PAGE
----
My focus for most of my life was business; often as a business owner. Even if this corona virus crisis ended immediately the business world will change. Many businesses will no longer exist. Much of what we considered normal about business will not return. The trend toward on-line purchases will continue and totally destroy the already weak retail organizations.
Amazon and Walmart will capture an incredible percent of total retail revenue. That is not good for anyone; maybe not even good for Amazon or Walmart.
In the 1960s and 70s my father was a retailer in a small town which was next door to a larger city. He sold shoes. His customers were his neighbors and friends. I worked in that store. It felt like no one came in who didn’t either know my dad or my mom. He extended credit to the people who needed it—even though he was not rich. He was active in local politics and was on the school board for many years. This is the America many people still dream about, although there were huge social problems right under the surface.
In what seemed like an overnight change, two large malls opened in the bigger city. There were twenty shoes stores in each mall that all opened on the same day—each of those stores was three, four or maybe ten times the size of my dad’s neighborhood store. His business changed overnight.
Their friends and neighbors still shopped at the local store, but almost immediately the older kids did not. They wanted to go to the mall and buy from the “cool” stores. And of course, even many of the friends bought from the mall because their prices were “better.”
I observed that dramatic change in retail close-up. Many described it as progress. But almost all of those small businesses that were the beating heart of the smaller town dried up; and their owners no longer had time to meet at the Lions Club or Kiwanis because they had lost their businesses and now were employees somewhere, often in the malls in the larger city. The small town government and school board became dominated by political activists not local business people.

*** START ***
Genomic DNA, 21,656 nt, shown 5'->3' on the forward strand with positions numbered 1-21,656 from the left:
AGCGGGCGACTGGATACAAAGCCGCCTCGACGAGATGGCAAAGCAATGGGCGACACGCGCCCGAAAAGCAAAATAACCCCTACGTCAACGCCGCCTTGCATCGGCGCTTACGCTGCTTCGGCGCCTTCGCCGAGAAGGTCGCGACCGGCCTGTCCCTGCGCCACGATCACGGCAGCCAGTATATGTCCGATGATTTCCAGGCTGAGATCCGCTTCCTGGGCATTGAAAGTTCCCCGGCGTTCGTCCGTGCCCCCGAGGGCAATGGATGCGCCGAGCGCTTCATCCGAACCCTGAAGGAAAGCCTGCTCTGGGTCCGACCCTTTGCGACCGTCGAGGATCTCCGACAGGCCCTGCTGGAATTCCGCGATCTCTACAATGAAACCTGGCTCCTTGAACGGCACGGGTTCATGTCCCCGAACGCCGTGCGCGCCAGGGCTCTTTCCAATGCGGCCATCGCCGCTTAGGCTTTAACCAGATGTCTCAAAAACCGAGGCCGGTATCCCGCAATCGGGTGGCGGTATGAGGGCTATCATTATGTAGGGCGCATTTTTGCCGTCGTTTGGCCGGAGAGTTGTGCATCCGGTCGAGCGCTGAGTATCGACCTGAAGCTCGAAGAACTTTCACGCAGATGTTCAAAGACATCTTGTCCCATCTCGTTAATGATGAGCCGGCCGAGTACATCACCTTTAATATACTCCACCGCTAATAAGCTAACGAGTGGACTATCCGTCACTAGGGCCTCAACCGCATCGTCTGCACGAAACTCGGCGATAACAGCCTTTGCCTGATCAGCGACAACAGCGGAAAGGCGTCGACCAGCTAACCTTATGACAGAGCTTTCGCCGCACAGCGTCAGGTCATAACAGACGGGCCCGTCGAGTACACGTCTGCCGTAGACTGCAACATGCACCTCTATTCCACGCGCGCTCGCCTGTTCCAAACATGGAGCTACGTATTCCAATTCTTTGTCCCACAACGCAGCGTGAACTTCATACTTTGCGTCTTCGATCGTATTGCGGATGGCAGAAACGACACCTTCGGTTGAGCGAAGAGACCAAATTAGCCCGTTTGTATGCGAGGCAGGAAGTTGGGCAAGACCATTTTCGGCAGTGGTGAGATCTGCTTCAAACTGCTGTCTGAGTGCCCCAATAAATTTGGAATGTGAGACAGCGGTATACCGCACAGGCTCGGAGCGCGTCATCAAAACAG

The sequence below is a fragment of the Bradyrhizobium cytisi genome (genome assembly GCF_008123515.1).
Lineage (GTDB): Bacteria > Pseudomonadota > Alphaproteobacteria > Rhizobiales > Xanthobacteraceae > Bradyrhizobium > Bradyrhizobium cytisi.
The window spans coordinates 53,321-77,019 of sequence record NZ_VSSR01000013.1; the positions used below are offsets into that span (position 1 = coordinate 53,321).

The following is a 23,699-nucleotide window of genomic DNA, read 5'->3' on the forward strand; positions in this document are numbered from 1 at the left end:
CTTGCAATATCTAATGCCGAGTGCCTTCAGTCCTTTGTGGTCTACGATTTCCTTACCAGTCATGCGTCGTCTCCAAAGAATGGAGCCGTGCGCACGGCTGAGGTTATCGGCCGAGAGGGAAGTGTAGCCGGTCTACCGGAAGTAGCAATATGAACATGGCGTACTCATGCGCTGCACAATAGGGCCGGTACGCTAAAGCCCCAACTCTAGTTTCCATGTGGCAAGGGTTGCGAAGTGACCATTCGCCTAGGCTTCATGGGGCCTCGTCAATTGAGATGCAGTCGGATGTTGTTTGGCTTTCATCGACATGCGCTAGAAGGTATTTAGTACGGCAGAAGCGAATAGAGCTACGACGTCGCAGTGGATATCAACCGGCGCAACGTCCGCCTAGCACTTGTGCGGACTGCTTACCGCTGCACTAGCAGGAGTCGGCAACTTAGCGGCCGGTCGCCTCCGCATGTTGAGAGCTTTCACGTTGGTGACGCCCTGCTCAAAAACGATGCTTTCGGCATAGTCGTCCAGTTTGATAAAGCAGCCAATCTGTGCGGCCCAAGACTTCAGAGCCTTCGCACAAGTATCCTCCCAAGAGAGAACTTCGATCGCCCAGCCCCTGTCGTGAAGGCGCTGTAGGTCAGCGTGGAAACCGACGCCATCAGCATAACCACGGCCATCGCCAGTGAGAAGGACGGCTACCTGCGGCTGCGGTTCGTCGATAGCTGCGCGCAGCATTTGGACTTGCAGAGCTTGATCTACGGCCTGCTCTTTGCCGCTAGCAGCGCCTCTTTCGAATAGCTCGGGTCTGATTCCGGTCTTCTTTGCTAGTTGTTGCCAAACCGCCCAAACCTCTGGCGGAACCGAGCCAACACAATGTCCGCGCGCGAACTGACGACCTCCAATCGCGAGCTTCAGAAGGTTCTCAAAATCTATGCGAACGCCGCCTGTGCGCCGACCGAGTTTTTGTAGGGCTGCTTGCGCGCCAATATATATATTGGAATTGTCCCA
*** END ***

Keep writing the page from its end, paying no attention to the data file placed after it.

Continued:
My dad hung on longer than most. He worked harder and harder, but the level of business that had once been never returned. He eventually closed his stores and retired. What replaced those family shoes stores was different and definitely not something better. What was lost was a community.
Reader reviews nag at me. Some are good, even great; some are not. But I read them, all of them. Is that good, or just a waste of time? The average review of all of my books is above four stars—so by far the majority of readers like the books. As I have said before, the majority of bad reviews are because of language. My use of the F-word is, no doubt, not comfortable to some; and I will occasionally toss in other words that fall into that taboo category.
But there have been the reviews that seem to suggest I’m an idiot. The Greek root of idiot means a private person, or later a common man. Someone who was not an official or important person. Okay, I might be an idiot. Of course the word now means a foolish or stupid person. I might rub some people the wrong way, but I’m not a fool or stupid. So there!
Of course the reason I’m talking about reviews at all is because they are important to authors. The reason they are important is that they influence sales. Better reviews equal better book sales. The more books you sell; the better life looks. Yes, the quality of life is determined by book sales—oops that should not be said out-loud. Sure, there are other factors to happiness, but if you are an author who has spent hundreds if not thousands of hours writing books—book sales are a key element.